My own brother totally allows potty talk with his daughter and he was eating lunch with my girls the other day and was acting all silly and making them laugh by talking about poopy. And I noticed that during a dinner out with family a few weeks ago his daughter said a lot of yucky things while we were eating. I think if he discouraged some of that type of thing we might not have to listen to her talk about her boogers while we're trying to eat you know? Still though, I love them and if you all were my friends in real life and it were your kids talking to me about boogers while I was eating...I'd gag a little and then just smile and love your kids anyway for how smart and fun they are and wouldn't judge ya. I'll bet there are plenty of successful, productive, happy and fulfilled individuals who were raised with lax rules around potty talk. So, though I have a lot to say about it, bottom line is I think it isn't too big of a deal no matter what your house rules are but like another poster said, you can't go wrong with asking your kids to respect the people they are around by avoiding doing something that makes them uncomfortable if it can be avoided.post #7 of 117/11/13 at 5:57am
Dot-to-Dot, excellent reply.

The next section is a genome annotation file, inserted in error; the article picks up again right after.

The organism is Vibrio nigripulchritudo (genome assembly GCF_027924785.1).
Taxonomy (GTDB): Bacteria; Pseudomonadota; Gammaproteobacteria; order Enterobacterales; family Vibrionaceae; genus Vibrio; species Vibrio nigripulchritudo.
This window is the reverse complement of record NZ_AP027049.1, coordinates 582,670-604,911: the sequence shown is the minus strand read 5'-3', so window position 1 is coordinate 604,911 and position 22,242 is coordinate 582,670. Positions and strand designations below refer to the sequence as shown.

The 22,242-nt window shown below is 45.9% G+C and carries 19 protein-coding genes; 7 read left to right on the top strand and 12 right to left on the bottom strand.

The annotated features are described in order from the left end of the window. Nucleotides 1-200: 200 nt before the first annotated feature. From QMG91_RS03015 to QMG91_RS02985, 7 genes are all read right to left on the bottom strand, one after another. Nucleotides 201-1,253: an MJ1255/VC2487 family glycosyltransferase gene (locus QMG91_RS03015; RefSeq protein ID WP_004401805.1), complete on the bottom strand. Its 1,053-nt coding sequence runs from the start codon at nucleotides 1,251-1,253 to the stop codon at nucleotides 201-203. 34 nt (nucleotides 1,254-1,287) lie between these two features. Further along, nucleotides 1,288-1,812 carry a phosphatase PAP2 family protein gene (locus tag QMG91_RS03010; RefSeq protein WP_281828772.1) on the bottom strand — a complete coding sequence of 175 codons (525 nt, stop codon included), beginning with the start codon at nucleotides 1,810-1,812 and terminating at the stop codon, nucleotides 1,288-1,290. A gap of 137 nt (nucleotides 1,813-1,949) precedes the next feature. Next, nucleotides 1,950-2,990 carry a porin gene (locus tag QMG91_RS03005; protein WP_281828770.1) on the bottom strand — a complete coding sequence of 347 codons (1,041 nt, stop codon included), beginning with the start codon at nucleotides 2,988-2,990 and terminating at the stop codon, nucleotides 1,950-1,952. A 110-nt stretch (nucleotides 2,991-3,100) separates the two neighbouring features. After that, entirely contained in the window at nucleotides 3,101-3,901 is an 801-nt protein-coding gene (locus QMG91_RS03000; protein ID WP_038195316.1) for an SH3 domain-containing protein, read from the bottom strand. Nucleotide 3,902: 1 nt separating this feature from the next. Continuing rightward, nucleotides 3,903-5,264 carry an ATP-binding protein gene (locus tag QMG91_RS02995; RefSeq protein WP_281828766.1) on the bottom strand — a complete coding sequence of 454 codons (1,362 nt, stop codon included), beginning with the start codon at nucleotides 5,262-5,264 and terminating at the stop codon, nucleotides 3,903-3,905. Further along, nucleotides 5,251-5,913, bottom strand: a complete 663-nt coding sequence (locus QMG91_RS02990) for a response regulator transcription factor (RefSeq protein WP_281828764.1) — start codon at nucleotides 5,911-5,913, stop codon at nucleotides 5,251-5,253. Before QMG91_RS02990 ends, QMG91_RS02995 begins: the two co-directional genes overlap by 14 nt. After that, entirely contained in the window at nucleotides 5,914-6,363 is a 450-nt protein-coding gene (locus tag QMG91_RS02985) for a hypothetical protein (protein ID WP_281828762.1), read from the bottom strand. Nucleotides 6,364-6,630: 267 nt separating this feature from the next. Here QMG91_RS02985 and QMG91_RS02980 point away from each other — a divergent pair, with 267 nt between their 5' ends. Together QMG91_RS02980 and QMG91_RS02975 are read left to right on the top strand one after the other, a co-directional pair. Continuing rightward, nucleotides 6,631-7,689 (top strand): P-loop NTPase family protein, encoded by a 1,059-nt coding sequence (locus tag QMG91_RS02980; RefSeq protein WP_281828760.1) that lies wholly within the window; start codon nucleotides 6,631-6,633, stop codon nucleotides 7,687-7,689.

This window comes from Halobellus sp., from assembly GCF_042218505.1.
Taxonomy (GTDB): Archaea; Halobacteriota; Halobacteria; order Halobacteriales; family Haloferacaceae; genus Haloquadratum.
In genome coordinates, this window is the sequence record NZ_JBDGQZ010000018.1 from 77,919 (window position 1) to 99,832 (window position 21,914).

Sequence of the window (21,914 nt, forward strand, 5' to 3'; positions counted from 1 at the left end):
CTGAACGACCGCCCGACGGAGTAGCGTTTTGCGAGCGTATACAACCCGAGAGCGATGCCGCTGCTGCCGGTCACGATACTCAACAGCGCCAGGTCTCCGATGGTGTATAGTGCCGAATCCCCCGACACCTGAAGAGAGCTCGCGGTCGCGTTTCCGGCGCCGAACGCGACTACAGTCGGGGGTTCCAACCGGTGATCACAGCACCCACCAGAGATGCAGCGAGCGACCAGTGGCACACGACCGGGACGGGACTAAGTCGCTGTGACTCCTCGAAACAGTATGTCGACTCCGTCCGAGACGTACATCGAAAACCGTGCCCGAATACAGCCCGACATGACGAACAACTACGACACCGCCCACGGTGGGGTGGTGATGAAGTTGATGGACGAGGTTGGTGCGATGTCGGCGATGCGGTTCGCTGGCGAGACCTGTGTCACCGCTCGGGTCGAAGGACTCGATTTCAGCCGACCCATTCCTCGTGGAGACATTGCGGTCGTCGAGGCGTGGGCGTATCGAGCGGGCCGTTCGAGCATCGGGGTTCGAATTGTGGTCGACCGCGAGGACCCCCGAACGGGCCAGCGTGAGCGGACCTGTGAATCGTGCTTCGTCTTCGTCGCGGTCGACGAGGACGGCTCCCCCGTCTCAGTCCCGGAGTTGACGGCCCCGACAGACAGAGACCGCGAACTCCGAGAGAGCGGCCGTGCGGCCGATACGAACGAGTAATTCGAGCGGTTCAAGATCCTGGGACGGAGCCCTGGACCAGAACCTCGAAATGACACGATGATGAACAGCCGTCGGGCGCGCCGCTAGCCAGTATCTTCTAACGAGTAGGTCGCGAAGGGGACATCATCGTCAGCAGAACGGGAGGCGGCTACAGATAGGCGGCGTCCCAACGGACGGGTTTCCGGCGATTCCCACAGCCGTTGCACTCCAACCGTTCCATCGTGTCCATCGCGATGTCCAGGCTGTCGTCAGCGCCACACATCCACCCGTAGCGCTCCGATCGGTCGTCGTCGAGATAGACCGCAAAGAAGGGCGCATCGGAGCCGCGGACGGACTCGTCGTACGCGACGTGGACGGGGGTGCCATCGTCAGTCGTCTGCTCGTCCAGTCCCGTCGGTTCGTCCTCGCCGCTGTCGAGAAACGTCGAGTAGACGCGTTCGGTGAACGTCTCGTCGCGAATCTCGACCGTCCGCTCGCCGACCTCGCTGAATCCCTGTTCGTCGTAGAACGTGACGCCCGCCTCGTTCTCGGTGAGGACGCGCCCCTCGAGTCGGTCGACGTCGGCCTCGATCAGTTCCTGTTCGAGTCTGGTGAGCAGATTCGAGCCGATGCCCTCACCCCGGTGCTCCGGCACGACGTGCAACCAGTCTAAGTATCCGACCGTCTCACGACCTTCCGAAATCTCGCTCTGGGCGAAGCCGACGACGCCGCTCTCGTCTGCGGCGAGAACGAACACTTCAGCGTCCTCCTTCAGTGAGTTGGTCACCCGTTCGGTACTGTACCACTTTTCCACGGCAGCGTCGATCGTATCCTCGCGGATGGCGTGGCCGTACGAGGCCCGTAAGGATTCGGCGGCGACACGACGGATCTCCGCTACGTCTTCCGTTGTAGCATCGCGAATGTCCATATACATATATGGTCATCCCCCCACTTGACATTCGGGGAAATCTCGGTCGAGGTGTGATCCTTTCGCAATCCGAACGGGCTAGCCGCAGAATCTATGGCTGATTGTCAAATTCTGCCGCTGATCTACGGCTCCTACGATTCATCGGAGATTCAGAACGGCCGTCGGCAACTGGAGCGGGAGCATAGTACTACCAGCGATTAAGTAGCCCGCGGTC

I am not fond of potty humour. I never encouraged it. I have definite rules about what is appropriate for discussion at meal times and I still say "NOT WHEN I AM EATING" if a family member raises a potty/vomit/etc. topic of discussion, even though we are all adults now.
Having said that, I know that potty humour is an impossible-to-resist temptation and inevitable with children. For some children, it's a really tiresome constant, non-stop, one-trick joke that plays endlessly. I can't fault a parent for wanting to cut it off quickly before that happens. I like the idea of keeping a lid on it - only okay in the bathroom and playroom and possibly elsewhere if it's only your little group but nowhere else.post #8 of 117/11/13 at 6:19ampost #9 of 117/15/13 at 10:50am
I don't honestly know how I would stop my 6 year old and my 2 year old from talking about poo and butts and farts. They are going through a phase right now. OMG. My 2 year old thinks it is so funny to insert the word poo in like every single sentence..ie I tell her I love her and she responds "I love poo too". Sigh, I'm hoping it will just fade away....post #10 of 117/16/13 at 7:09pmpost #11 of 117/16/13 at 8:42pm
My kids have never been particularly interested in potty humor. I wonder if one reason they aren't is that DP and I have never made it into a forbidden thing. We don't care if they talk about poop or pee or butts. We've never tried to limit where or when they could talk about that stuff and we're probably at least as likely as they are to engage in potty humor. Maybe talking about poop doesn't seem so irresistibly funny if the people around you don't think it's a big deal. Being lax about it hasn't led to my kids using a lot of potty language around other people. I don't recall either one of them ever using potty language in a situation where it wasn't appropriate.